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In the 1980's, Mr. Ozzie applied that perspective to the new technology of the day: personal computers. At the time, PC's were mainly stand-alone machines for word processing, spreadsheet calculations and desktop publishing. Mr. Ozzie recognized that PC's could also be powerful tools for communications and collaboration. He led the team that created Lotus Notes, an early program for corporate e-mail and sharing information in digital workspaces, anticipating the kind of computing that would become commonplace only later with the rise of the Internet and the Web. In 1995, I.B.M. paid $3.5 billion for Lotus Development Corporation and the prize was Lotus Notes. |
In 1997, Mr. Ozzie founded Groove Networks to make advanced collaboration software using Internet peer-to-peer technology, well before the arrival of Napster and peer-to-peer networks for sharing music. Groove was a technological triumph, but not a big commercial success. Microsoft bought Groove this year to pick up its technology - and Mr. Ozzie.
Years ago, when Mr. Ozzie was a Microsoft competitor, Mr. Gates called him one of the world's great programmers. So, in Microsoft's engineering culture, Mr. Ozzie brings a lot of clout to his job.
He hit the ground quickly after he arrived in April. At first, he said, some executives told him that it was a big company and that he should get to know it for a year or so before deciding what to focus on. "That lasted about two weeks," he said.
In meetings of senior executives, the subject of how to cope with the Internet services shift in computing, how to turn it into an opportunity for Microsoft, was a constant theme - and one that deeply interested Mr. Ozzie. "Within a month, Ray was putting his thoughts on software-as-services on paper," noted Jeff Raikes, president of Microsoft's business division, which includes the Office products and corporate software.
Mr. Ozzie then spent the next few months meeting with people across the company to see what work was being done in product groups. Simultaneously, he was devising a plan to help Microsoft capitalize on Internet services by blending the new technology - and economic models - with Microsoft's traditional software business.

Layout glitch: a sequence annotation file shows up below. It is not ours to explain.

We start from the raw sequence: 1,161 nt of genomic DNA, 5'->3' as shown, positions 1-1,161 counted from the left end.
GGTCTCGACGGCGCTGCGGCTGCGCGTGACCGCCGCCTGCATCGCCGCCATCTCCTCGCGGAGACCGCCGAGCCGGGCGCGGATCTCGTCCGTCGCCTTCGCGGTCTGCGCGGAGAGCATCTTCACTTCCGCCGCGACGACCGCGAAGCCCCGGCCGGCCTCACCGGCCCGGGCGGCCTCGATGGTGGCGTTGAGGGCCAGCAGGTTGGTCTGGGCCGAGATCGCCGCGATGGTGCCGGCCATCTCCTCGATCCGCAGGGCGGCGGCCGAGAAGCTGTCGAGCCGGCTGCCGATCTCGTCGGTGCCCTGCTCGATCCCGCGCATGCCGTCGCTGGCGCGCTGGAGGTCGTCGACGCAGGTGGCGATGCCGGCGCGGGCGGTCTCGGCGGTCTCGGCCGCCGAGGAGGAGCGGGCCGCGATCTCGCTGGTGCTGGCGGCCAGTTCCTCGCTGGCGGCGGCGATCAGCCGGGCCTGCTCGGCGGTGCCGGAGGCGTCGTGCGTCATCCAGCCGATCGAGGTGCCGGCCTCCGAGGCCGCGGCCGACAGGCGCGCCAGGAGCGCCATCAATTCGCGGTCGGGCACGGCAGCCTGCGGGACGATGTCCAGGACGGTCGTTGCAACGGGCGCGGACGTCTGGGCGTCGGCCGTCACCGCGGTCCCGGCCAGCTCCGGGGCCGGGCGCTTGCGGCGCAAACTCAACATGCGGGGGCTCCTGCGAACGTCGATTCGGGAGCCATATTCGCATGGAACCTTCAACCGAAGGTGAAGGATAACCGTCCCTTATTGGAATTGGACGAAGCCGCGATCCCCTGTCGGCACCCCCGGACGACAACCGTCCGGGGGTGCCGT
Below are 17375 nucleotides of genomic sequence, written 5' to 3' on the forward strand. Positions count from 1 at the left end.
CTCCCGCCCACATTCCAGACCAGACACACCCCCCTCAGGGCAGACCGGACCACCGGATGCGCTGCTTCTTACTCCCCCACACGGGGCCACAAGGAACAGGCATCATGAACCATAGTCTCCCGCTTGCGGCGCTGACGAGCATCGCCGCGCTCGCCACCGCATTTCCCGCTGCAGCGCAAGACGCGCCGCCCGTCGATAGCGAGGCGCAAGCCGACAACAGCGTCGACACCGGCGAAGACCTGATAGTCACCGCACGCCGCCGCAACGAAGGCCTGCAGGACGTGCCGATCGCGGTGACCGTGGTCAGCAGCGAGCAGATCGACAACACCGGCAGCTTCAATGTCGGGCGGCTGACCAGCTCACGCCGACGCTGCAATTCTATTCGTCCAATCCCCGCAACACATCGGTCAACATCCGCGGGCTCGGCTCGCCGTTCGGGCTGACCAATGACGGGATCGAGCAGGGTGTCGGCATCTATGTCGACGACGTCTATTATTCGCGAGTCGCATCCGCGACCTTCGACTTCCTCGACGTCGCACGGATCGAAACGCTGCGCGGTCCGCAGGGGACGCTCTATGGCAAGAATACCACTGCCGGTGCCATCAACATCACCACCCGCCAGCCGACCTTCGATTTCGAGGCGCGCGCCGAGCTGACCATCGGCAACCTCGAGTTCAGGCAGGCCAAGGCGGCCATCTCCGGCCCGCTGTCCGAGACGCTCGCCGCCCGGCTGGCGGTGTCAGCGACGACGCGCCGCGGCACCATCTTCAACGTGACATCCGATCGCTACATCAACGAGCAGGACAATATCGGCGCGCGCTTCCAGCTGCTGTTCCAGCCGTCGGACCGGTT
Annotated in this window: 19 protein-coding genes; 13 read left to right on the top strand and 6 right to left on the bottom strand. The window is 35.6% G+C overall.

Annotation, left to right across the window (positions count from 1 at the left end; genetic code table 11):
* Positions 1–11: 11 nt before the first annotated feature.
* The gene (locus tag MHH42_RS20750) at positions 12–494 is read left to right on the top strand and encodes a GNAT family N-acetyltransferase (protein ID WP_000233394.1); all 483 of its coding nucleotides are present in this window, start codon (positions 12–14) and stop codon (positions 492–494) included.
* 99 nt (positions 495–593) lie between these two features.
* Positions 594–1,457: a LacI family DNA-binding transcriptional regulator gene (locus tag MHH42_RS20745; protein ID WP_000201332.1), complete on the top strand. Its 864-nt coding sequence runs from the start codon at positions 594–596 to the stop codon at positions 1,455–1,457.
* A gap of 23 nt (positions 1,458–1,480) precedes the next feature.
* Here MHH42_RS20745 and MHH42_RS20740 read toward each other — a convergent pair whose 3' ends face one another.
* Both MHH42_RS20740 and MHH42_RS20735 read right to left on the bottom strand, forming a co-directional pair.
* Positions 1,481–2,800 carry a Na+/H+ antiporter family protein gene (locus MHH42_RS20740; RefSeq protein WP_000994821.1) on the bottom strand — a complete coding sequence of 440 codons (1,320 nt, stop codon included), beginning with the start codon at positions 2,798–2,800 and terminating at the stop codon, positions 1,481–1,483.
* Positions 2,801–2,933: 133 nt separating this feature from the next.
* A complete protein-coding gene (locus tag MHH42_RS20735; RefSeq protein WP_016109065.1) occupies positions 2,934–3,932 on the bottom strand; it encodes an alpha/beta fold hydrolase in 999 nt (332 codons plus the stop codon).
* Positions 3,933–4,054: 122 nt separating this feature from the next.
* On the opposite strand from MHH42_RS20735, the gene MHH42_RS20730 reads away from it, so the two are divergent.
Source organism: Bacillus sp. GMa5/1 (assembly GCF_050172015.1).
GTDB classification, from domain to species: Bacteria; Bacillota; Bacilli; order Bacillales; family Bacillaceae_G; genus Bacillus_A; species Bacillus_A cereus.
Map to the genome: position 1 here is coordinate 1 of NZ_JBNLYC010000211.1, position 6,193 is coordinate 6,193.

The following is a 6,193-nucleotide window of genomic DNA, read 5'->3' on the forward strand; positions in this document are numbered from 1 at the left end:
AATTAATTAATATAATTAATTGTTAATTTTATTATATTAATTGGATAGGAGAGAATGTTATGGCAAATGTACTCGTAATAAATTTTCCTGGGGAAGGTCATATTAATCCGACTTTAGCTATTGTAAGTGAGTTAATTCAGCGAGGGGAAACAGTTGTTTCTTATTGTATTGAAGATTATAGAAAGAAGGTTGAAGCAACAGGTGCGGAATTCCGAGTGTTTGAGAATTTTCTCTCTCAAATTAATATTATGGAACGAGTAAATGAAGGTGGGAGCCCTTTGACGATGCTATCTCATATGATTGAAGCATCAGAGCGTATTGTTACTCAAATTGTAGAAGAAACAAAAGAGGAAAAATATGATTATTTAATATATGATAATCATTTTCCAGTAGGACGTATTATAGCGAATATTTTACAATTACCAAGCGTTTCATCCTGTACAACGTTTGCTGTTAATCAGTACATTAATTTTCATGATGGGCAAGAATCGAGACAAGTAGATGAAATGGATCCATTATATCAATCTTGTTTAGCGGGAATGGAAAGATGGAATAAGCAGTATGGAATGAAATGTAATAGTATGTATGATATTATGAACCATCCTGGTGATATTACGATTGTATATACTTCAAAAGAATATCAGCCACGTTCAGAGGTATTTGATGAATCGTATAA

In late October, Mr. Ozzie presented his ideas in a seven-page, 5,000-word memo, "The Internet Services Disruption." At first, it was e-mailed to fewer than 100 senior managers and engineers at Microsoft. But they passed it along to colleagues, and by early November it had leaked out to the press; copies are now posted on the Web. Microsoft has used such memos over the years to educate its corporate troops and to stir them up to combat major competitive challenges.
In a two-page note that accompanied the Ozzie memo, Mr. Gates compared it to one he wrote in 1995, "The Internet Tidal Wave," which assessed the Internet challenge of a decade ago. Microsoft, he wrote in the introduction to the Ozzie memo, was at similar crossroads. "This coming 'services wave' will be very disruptive," Mr. Gates wrote, and later emphasized, "The next sea change is upon us."
The Ozzie memo analyzes the Internet services trend, the competition and Microsoft's strengths and shortcomings, and it suggests how the company must change. The document is also a call to action: "It's clear that if we fail to do so, our business as we know it is at risk," Mr. Ozzie wrote. "We must respond quickly and decisively."
The memo is peppered with technical acronyms, and rivals are named. While Microsoft is progressing on several fronts, Mr. Ozzie wrote, "a set of very strong and determined competitors is laser-focused on Internet services and service-enabled software."
"Google is obviously the most visible here," he added.
There is an implicit critique of Microsoft's software-building practice of relying so much on product cycles measured in years. The last major release of Windows - XP - was in 2001, while the next one, Vista, has been scheduled for next year after repeated delays. The memo chastises no product by name, but it extols the virtues of speed and simplicity in software design.
"Complexity kills," Mr. Ozzie wrote. "It sucks the life out of developers, it makes products difficult to plan, build and test, it introduces security challenges, and it causes end-user and administrator frustration."
HIS comments all but echo those of some estranged engineers who have left Microsoft recently. Mark Lucovsky, a former senior engineer at Microsoft who joined Google, wrote in his blog earlier this year, "Microsoft used to know how to ship software, but the world has changed." The companies to watch, Mr. Lucovsky wrote, have "embraced the network, deeply understand the concept of 'software as a service' and know how to deliver incredible value to their customers efficiently and quickly."